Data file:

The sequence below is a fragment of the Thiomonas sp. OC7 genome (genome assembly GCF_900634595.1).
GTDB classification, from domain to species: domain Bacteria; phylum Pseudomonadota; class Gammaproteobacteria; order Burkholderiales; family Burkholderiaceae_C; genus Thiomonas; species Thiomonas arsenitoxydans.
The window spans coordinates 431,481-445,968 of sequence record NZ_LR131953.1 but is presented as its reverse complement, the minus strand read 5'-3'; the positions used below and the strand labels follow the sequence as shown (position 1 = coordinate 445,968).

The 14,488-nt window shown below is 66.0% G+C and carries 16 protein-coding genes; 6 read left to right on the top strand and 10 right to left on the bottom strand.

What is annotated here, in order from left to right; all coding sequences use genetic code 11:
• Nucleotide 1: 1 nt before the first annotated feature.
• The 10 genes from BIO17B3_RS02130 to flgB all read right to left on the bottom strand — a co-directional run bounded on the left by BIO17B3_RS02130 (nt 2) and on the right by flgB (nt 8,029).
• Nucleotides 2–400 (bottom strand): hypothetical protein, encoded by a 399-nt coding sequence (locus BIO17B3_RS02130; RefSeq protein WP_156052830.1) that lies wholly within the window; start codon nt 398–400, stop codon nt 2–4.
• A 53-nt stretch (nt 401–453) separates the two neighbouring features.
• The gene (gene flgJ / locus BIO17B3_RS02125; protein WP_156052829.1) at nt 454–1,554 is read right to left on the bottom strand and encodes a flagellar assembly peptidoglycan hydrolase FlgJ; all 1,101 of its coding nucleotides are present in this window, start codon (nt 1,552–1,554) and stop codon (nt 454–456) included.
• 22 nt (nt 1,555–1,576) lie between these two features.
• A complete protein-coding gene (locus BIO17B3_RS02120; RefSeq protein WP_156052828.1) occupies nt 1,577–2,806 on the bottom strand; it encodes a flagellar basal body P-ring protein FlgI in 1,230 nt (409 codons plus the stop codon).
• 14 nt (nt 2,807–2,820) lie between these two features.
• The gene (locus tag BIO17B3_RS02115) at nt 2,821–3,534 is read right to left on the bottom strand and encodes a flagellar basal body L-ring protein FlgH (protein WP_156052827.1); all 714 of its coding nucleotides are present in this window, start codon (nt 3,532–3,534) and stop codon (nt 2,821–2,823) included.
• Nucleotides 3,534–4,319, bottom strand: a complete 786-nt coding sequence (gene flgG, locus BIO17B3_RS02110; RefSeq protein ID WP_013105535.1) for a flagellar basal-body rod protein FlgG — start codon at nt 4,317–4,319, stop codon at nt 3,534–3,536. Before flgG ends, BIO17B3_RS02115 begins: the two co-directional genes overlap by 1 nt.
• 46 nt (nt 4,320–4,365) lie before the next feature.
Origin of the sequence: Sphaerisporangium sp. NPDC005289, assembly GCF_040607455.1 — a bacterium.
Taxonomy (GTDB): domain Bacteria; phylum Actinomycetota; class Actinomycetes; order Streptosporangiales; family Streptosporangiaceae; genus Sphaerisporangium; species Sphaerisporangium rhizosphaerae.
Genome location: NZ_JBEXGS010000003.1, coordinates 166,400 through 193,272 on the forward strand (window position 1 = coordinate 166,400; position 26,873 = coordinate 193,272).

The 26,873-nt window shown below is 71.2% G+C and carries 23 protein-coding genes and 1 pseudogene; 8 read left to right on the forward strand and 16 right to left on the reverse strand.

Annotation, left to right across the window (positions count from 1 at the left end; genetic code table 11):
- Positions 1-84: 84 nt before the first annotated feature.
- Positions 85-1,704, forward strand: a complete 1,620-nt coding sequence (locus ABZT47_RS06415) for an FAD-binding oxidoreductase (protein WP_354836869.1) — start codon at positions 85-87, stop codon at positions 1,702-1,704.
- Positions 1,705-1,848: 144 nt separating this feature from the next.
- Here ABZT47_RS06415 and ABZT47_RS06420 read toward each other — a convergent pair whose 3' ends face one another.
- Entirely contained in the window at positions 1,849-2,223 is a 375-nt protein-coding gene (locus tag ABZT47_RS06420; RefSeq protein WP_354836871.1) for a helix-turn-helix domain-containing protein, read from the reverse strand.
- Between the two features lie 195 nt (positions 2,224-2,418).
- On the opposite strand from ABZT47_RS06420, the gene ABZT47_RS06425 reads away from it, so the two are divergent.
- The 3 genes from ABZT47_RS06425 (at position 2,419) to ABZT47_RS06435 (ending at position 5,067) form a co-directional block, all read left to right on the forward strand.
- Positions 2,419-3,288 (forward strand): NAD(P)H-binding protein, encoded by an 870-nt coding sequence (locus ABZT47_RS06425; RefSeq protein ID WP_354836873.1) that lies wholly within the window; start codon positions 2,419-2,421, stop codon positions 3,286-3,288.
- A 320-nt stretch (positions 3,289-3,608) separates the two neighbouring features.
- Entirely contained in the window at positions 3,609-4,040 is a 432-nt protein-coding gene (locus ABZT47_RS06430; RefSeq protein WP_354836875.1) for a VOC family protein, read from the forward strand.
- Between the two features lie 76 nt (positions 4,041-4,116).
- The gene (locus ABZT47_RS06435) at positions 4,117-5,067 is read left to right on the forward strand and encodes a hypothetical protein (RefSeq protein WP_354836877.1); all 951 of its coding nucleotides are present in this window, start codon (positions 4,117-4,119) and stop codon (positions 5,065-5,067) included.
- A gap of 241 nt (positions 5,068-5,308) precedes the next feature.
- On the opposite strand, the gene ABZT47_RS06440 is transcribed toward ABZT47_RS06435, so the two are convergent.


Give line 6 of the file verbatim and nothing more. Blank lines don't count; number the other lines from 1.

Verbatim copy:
• Nucleotide 1: 1 nt before the first annotated feature.